What I Like and Don’t Like About Being a Boy: Thoughts from a group of Grade 4 Boys.

**The following is an excerpt from the Higher Unlearning post ‘Understanding Boys, Understanding Girls‘**


I spoke at a conference in Toronto back in 2012 where my mission was to hang with a group of Grade 4 boys, all day. All. Day. Just me.

No sweat.

These boys from various parts of the city settled in, as their educators then went into their own day session.  A freckled boy with long red hair came by himself and sat down. A young boy then whispered loudly to his small group of fellow classmates at end of the room “Yo, is that a GIRL??”

And there it was, right on time, that train is never late.
Pressures to be a certain way.
Pressures to enforce a certain way of being.

We started out the day talking about how there are rules for people deemed boys and girls to behave and act a certain way. These ideas are enforced in spaces like our commercials and what they try to make you buy. We looked at this by checking out the Gender Remixer website. The site allows you to mash up the audio from commercials geared to boys and the video from commercials geared towards girls, and vice versa.

Whenever I use this site and mash up TV commercials for an audience of young boys or girls, they first burst out in laughter and then erupt in conversation. They get it. They understand how products are marketed to them…soft, high-pitched voices for girls inviting them to be friends…aggressive adult voices calling boys to join them in battle.

Go ahead…you know you wanna take it for a spin.

Gender Remixer

An interactive portion I present in every talk or session I run with people of any age and walk of life is “What do you like/dislike about identifying as a certain gender” or “What do you like/dislike when people assign a gender to you based on your appearance?”  When I ask a younger group the question is usually “what do you like or dislike about being a boy or a girl” (We later discuss how this really isn’t a binary discussion, but your experiences in life are based on how many people will interact with you as either a boy or girl)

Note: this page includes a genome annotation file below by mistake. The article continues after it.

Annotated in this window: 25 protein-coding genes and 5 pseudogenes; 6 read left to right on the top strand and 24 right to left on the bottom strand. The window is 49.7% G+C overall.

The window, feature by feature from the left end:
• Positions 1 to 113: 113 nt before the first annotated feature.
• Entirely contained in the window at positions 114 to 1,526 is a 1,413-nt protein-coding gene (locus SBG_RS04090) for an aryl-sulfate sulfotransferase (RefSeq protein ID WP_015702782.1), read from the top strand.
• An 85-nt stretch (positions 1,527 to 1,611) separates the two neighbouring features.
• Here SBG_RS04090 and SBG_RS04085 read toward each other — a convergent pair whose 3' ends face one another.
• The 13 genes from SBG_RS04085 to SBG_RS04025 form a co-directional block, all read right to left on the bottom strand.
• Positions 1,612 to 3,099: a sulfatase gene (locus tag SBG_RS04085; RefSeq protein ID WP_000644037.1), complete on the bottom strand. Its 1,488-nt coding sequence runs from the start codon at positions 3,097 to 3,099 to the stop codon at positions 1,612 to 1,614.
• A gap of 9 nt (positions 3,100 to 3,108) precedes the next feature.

I asked this group of fifty Grade 4 boys to get into groups and answer the question. Here is the list from one breakout group of those Grade 4-6 boys:


As you can see some of the boys pointed out pressing pet peeves like how ‘boys smell bad’ or ‘grow hair everywhere’. Many usually share thoughts such as how they don’t like that boys get very competitive, leading to aggressive behaviour or cheating to be labelled a ‘winner’.  In all respects, it is all about being a winner for boys, sometimes at all costs. Some will talk about how boys always are in trouble, as one boy indicated here with ‘…an automatic bad reputation’.

One particular answer stood out to me with this list.

It was the one at the top of the list : not being able to be a mother. I asked “who said this answer?” Usually one of the standard responses from boys of all ages during this exercise is how they like that ‘we don’t have to give birth’ (usually followed by a lot of head-nodding). A little fellow put his hand up, I asked him if he’d explain what he meant. This tiny thoughtful Grade 4 boy stood up to talk, the same boy who said he wanted to ‘be a politician when I grow up’. He explained that when you see commercial for a baby dolls,  it’s always girls playing with the dolls and how boys don’t get to be mothers.

I said “…but you could be a Father? That’s what you could do…be a dad!”

He looked at me with a confused look like I spoke in another language.

My mind raced as I wondered just how many of these fifty boys had physically-present  but not emotionally-present fathers or role-models, or had fathers who were present at all. If they did hang out, they did little more than throw the ball around.

We need more Maps to Manhood.

When we reinforce outdated codes and ideas of manhood,  these young boys will strive to achieve a standard of being a man that ensures they will fail as a human being.

Some of the other pieces we discuss include how boys are pressures to assert their masculinity and prove their manhood in everyday activities everyday all day. This leaves us with a world of boys and men pretending: trying to achieve an unattainable state of manhood.

Together, we can change this world.

The world we live in is the world we shape.


**Read the full story in the Higher Unlearning post ‘Understanding Boys, Understanding Girls‘*


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